We understand how stressful it can be if you haven’t filed one or more tax returns, or if you’ve accumulated an unmanageable tax obligation. While you may be tempted to disregard the issue, you should be aware that the IRS will not abandon its efforts to collect the amount.
The good news is that you can still get out of the hole in a way that permits you to live a regular life rather than ending up in the poorhouse. We’ll go through five techniques for settling an overdue tax debt and resolving your tax issues in this article.
Tip 1: Use the “Currently Not Collectible” status to get some temporary relief.
When it comes to collections, the IRS can be harsh. They have the power to seize your bank account, garnish your earnings, and place a tax lien on your home.
If you’re in a scenario where you can’t pay your tax payment, you can ask the IRS to put your debt on the Currently Not Collectible (CNC) list, which puts a stop to any collection efforts.
Of course, you’ll have to show that you’re now unable to pay. You’ll still be charged penalties and interest, but you’ll have some breathing room while you straighten out your finances and improve your circumstances.
Tip 2: Don’t take a “Substitute Return” for granted.
If the IRS discovers that you haven’t filed your taxes, they will file a substitute return. The IRS’s “best estimate” about your income and how much you owe is on this type of return. Because these returns do not take into account your deductions, they are invariably a worst-case scenario that overestimates your tax liability.
Rather than agreeing to pay the amount the IRS claims you owe based on the substitute return, you should file your own tax return for the year (or years) for which the IRS has prepared one for you. To reduce your tax bill as much as possible, make sure you include any permissible deductions or credits.
The sooner you take action on this, the better. The reason for this is that the IRS will continue to charge interest and penalties on the debt until it is paid off or a different agreement is reached.
Tip 3: Make a Payment Schedule
Even if you theoretically have the funds, paying your whole tax payment in one fell swoop may not be feasible. You may find yourself in a perilous financial situation if you write a large check all at once, making future tax payments impossible.
The IRS is a reasonable agency that will frequently agree to an Installment Agreement (IA). Even if you owe taxes for numerous years, you may be eligible for this arrangement. To reduce the amount of interest and penalties that accumulate until your debt is settled, we usually recommend agreeing to pay as much as feasible each month.
You can complete all of the paperwork yourself for lesser balances (under $10,000), but if you owe a big amount, you will certainly benefit from engaging a tax specialist to assist you build your payment plan properly.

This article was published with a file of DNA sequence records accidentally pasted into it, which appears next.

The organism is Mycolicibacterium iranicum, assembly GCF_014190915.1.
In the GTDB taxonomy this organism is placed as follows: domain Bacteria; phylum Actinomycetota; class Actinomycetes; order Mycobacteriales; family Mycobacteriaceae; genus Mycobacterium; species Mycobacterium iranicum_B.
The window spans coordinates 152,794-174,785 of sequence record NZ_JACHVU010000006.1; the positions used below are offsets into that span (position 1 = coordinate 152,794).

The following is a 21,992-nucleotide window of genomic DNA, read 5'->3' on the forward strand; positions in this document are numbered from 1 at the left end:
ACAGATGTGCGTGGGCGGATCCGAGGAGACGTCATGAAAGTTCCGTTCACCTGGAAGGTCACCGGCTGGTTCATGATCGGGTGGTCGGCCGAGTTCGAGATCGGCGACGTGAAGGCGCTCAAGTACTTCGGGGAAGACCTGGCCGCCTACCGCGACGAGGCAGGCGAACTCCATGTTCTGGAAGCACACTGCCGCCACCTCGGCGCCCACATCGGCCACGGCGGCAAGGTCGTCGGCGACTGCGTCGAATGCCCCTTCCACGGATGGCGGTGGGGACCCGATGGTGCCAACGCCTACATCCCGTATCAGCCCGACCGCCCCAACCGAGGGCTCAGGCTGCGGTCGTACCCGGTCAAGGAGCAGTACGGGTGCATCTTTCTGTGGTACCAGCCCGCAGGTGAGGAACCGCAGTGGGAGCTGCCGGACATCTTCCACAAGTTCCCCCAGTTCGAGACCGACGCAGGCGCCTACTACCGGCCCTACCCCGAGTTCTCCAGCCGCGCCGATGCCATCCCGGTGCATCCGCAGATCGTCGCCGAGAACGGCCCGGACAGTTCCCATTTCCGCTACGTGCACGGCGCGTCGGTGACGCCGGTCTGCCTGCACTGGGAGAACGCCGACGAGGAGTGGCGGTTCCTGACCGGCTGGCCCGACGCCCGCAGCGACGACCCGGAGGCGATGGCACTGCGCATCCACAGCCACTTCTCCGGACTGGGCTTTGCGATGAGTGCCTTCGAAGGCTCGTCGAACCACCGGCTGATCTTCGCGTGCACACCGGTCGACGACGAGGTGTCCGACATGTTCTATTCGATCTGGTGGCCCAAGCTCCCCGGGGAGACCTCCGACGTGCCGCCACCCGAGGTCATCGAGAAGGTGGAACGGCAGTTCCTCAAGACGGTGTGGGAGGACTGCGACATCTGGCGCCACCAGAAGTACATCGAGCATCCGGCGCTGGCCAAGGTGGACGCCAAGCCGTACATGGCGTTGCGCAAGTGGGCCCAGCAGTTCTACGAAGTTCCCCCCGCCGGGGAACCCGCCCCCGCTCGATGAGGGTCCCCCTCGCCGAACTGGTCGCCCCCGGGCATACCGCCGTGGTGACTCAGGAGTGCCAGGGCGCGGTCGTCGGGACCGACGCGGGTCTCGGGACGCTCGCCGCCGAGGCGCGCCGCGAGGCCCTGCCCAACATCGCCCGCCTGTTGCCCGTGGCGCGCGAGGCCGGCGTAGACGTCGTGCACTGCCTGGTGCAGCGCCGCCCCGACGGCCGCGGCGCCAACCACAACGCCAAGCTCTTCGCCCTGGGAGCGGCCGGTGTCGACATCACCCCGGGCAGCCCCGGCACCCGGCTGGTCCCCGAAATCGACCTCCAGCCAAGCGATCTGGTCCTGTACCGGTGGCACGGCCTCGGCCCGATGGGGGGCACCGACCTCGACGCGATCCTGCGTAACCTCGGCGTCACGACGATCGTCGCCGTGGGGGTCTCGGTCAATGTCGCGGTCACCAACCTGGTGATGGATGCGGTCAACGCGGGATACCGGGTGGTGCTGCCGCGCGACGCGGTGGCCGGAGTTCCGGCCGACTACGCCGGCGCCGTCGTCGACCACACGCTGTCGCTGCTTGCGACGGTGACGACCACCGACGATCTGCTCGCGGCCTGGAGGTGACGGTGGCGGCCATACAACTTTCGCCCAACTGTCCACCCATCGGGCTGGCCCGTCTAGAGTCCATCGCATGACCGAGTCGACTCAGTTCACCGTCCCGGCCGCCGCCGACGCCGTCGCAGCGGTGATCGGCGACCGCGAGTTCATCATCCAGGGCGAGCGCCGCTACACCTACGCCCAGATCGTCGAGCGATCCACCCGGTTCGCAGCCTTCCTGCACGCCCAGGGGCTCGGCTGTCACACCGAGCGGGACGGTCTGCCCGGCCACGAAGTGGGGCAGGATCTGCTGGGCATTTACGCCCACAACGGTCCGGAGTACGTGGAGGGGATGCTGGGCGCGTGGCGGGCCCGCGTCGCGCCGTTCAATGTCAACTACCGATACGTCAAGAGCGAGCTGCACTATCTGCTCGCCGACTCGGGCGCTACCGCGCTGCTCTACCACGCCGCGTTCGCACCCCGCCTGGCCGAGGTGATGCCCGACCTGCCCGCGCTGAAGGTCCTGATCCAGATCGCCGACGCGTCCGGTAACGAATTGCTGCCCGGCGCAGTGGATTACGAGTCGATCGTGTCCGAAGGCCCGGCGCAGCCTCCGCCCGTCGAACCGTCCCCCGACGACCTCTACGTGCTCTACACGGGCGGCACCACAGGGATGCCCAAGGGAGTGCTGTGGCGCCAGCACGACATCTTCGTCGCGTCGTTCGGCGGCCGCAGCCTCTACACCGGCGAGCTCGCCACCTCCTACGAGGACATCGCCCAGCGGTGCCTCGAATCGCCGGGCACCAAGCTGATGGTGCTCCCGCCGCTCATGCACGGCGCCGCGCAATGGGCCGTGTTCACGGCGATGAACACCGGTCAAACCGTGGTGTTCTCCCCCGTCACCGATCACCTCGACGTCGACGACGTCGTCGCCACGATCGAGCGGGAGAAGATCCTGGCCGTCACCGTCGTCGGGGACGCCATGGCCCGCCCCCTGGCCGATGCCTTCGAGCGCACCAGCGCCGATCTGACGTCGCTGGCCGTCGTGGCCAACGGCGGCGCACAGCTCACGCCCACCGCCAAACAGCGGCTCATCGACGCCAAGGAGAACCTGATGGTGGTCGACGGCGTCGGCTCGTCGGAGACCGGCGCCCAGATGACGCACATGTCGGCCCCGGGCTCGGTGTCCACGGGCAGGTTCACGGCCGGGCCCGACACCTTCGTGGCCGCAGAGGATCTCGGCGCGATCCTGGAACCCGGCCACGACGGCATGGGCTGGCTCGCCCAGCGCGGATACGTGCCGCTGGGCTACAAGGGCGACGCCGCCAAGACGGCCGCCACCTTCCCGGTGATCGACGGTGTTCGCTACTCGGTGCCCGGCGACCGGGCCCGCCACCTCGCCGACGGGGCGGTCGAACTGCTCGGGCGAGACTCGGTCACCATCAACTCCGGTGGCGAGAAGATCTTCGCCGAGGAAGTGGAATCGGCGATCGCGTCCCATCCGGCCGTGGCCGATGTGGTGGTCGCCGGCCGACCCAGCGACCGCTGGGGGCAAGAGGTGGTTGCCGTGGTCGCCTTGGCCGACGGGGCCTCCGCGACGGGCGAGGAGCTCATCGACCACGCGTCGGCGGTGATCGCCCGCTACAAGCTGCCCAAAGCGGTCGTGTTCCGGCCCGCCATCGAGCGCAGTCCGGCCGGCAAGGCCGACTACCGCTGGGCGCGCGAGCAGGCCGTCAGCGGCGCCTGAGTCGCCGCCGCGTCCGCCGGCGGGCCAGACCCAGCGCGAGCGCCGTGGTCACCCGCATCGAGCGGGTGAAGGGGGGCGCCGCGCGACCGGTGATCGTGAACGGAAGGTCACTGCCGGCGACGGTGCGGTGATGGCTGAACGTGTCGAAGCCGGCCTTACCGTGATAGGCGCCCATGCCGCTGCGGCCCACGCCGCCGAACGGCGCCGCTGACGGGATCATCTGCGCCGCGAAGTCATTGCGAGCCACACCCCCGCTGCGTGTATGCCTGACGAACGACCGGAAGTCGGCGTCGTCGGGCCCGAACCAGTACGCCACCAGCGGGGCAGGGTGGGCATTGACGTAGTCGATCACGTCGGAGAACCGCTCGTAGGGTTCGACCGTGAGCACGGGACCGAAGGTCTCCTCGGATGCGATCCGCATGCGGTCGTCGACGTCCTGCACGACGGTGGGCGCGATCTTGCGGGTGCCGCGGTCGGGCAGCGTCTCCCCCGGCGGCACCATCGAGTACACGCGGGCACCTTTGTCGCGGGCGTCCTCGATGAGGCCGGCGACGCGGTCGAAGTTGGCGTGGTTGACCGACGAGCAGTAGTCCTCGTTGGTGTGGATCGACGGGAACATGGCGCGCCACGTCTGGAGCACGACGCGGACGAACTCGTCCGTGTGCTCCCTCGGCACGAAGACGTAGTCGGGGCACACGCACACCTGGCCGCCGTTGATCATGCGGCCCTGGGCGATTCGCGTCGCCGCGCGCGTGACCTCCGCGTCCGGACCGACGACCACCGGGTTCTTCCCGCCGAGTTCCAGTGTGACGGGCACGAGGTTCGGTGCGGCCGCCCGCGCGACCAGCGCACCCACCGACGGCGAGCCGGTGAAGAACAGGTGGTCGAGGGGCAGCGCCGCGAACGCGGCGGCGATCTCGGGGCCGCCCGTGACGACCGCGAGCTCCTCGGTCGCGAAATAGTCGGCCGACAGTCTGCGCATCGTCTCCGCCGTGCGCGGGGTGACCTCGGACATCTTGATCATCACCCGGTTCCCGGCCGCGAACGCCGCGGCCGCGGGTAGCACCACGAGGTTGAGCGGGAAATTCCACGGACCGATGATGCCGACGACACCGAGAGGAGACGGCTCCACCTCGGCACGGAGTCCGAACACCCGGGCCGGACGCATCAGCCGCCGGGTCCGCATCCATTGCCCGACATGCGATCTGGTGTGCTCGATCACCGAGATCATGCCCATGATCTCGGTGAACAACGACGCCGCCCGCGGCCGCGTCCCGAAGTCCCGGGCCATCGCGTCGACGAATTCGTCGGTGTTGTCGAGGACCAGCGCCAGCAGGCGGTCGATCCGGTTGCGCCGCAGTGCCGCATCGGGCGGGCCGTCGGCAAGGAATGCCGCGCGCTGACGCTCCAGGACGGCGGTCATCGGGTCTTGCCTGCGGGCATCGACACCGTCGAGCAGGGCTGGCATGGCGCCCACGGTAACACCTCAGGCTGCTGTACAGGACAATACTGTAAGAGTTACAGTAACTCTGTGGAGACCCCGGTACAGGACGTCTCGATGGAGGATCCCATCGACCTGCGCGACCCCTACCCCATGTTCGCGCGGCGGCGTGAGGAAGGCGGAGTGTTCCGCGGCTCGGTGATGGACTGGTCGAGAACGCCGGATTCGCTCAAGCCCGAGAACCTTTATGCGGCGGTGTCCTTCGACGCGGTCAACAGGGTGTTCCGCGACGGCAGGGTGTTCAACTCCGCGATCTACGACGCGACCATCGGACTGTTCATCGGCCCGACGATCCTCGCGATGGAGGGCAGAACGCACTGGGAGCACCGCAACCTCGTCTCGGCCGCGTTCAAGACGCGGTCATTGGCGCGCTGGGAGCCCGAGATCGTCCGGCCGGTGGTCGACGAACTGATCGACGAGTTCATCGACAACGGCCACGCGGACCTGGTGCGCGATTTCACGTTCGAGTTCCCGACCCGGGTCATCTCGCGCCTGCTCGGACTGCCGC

Tip #4: Negotiate a Penalty Reduction or Elimination
Tax debt can be substantial on its own, and when you factor in interest and penalties, the amount you owe can skyrocket. The longer a loan is outstanding, the more expensive it becomes as interest accumulates. As a result, a little debt might balloon into a much larger obligation than it was before.
Though the IRS will not award a penalty abatement to everyone, if you can show that you have a compelling reason for not paying your tax bill or for not filing, you may be able to negotiate one. A death in the family or surviving a natural calamity are both valid justifications. Unfortunately, a typical financial difficulty will usually exclude you from this arrangement.
While an abatement has no effect on your principal, it may result in a significant reduction in your balance when interest and penalties are deducted.
Tip #5: Make a Compromise Offer (OIC)
In rare cases, the IRS will agree to take a lower payment than you owe. An Offer in Compromise, or OIC for short, is the name given to this arrangement. An OIC works by allowing you to pay a percentage of your tax debt rather than the full amount. If the IRS agrees, you’ll have a set amount of time to settle your bill before the rest of the debt is forgiven.
The IRS will conduct a thorough investigation into your finances, which might take several months. You will have to be able to prove that you are unable to pay the balance in full in a reasonable amount of time. However, if the IRS does accept your Offer in Compromise, you can save thousands of dollars and start anew with a clean slate.
Avoid Further Delays as a Bonus Tip
When the IRS has turned their attention toward you, there is no relief until you take action toward tax resolution. You will continue to incur penalties until you begin paying your back taxes. Even then, interest continues to be added to your bill at a compounded rate. While dealing with the IRS can be unpleasant, it’s a necessary effect of earning an income in the United States.
In order to take back control of your financial future, you’ll need to handle this matter as soon as possible. At Levy & Associates Tax Consultants, we have a comprehensive team of tax accountants, tax attorneys, and former IRS agents on your side. We can evaluate your situation and make a recommendation for a path to move forward. Contact us at 800-TAX-LEVY to schedule an appointment.